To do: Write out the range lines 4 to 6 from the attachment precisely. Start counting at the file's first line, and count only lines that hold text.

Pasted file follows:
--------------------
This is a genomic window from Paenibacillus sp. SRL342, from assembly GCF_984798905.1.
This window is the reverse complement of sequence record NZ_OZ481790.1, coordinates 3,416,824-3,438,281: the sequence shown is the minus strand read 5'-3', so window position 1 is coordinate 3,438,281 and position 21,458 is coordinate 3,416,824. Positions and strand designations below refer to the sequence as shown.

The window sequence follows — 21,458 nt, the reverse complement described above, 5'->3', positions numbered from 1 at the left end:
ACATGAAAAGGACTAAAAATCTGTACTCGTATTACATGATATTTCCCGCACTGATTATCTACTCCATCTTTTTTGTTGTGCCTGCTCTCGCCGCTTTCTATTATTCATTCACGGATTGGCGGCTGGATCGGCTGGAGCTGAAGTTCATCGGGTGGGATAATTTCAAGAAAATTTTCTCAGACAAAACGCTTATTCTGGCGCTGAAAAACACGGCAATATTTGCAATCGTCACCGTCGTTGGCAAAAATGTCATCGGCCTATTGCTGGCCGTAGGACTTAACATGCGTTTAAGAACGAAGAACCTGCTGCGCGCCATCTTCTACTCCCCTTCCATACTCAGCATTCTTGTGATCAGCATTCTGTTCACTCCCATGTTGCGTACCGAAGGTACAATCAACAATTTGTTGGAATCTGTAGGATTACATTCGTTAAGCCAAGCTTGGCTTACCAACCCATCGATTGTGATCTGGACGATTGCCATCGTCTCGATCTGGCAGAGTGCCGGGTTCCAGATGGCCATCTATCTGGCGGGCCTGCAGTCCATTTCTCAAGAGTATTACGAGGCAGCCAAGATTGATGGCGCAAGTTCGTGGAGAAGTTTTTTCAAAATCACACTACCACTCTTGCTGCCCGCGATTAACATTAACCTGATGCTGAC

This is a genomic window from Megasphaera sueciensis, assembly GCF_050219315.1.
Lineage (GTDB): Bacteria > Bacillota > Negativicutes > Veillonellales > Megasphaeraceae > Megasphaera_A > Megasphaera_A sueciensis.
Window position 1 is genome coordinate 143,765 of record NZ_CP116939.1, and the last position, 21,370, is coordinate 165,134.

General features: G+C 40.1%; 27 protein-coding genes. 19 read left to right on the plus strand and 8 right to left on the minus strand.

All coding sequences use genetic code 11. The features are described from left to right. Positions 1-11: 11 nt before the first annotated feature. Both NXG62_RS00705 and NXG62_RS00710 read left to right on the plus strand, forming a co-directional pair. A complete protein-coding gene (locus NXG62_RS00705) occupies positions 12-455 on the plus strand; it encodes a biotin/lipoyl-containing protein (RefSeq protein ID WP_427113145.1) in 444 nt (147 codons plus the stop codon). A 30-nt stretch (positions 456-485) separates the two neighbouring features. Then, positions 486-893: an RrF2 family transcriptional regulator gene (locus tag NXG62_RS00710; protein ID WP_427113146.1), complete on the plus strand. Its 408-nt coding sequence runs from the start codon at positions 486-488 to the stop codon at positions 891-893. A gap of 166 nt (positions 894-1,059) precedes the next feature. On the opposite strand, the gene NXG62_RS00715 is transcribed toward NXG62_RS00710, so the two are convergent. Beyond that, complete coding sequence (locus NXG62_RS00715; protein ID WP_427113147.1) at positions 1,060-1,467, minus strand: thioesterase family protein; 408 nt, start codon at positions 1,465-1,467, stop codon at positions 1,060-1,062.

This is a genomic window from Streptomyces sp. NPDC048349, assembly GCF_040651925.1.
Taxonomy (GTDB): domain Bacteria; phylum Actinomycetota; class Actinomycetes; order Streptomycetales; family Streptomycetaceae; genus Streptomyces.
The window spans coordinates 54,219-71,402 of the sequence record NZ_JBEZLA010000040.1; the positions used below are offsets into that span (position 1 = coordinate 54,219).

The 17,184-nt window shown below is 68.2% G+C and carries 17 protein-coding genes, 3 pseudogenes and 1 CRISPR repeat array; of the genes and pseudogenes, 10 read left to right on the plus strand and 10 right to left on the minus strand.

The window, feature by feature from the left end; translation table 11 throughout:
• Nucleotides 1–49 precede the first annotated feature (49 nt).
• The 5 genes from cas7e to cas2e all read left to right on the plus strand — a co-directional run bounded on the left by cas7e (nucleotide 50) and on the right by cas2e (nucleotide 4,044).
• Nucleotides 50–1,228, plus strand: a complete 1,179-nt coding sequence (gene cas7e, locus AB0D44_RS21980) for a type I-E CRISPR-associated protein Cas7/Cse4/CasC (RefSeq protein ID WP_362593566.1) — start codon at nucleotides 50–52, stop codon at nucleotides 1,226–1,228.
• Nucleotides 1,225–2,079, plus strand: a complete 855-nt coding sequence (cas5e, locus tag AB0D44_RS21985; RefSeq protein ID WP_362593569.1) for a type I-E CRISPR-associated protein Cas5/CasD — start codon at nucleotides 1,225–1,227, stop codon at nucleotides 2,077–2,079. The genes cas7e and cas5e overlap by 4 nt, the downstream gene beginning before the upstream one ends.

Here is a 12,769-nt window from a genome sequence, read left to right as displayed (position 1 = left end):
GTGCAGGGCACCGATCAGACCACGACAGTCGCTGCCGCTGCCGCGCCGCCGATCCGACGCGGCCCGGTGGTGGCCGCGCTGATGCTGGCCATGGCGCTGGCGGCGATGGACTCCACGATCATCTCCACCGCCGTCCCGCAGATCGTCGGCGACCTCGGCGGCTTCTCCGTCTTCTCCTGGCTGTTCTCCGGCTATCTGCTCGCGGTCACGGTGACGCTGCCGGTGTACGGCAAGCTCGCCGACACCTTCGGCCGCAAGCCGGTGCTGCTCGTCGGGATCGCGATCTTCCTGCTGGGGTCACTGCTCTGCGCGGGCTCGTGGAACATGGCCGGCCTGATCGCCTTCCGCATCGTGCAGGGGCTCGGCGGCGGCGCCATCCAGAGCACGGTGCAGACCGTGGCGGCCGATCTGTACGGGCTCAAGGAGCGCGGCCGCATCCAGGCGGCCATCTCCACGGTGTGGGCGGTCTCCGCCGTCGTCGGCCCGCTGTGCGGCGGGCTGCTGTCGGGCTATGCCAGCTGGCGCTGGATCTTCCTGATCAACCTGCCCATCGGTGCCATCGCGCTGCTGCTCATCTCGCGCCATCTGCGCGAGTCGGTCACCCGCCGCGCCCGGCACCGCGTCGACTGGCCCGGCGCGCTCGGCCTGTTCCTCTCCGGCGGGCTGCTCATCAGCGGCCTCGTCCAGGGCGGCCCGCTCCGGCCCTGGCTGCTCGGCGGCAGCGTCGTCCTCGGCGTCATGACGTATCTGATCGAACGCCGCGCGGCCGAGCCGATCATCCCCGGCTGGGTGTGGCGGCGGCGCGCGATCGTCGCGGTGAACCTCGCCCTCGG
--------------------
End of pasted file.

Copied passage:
ACATGAAAAGGACTAAAAATCTGTACTCGTATTACATGATATTTCCCGCACTGATTATCTACTCCATCTTTTTTGTTGTGCCTGCTCTCGCCGCTTTCTATTATTCATTCACGGATTGGCGGCTGGATCGGCTGGAGCTGAAGTTCATCGGGTGGGATAATTTCAAGAAAATTTTCTCAGACAAAACGCTTATTCTGGCGCTGAAAAACACGGCAATATTTGCAATCGTCACCGTCGTTGGCAAAAATGTCATCGGCCTATTGCTGGCCGTAGGACTTAACATGCGTTTAAGAACGAAGAACCTGCTGCGCGCCATCTTCTACTCCCCTTCCATACTCAGCATTCTTGTGATCAGCATTCTGTTCACTCCCATGTTGCGTACCGAAGGTACAATCAACAATTTGTTGGAATCTGTAGGATTACATTCGTTAAGCCAAGCTTGGCTTACCAACCCATCGATTGTGATCTGGACGATTGCCATCGTCTCGATCTGGCAGAGTGCCGGGTTCCAGATGGCCATCTATCTGGCGGGCCTGCAGTCCATTTCTCAAGAGTATTACGAGGCAGCCAAGATTGATGGCGCAAGTTCGTGGAGAAGTTTTTTCAAAATCACACTACCACTCTTGCTGCCCGCGATTAACATTAACCTGATGCTGAC

This is a genomic window from Megasphaera sueciensis, assembly GCF_050219315.1.
Lineage (GTDB): Bacteria > Bacillota > Negativicutes > Veillonellales > Megasphaeraceae > Megasphaera_A > Megasphaera_A sueciensis.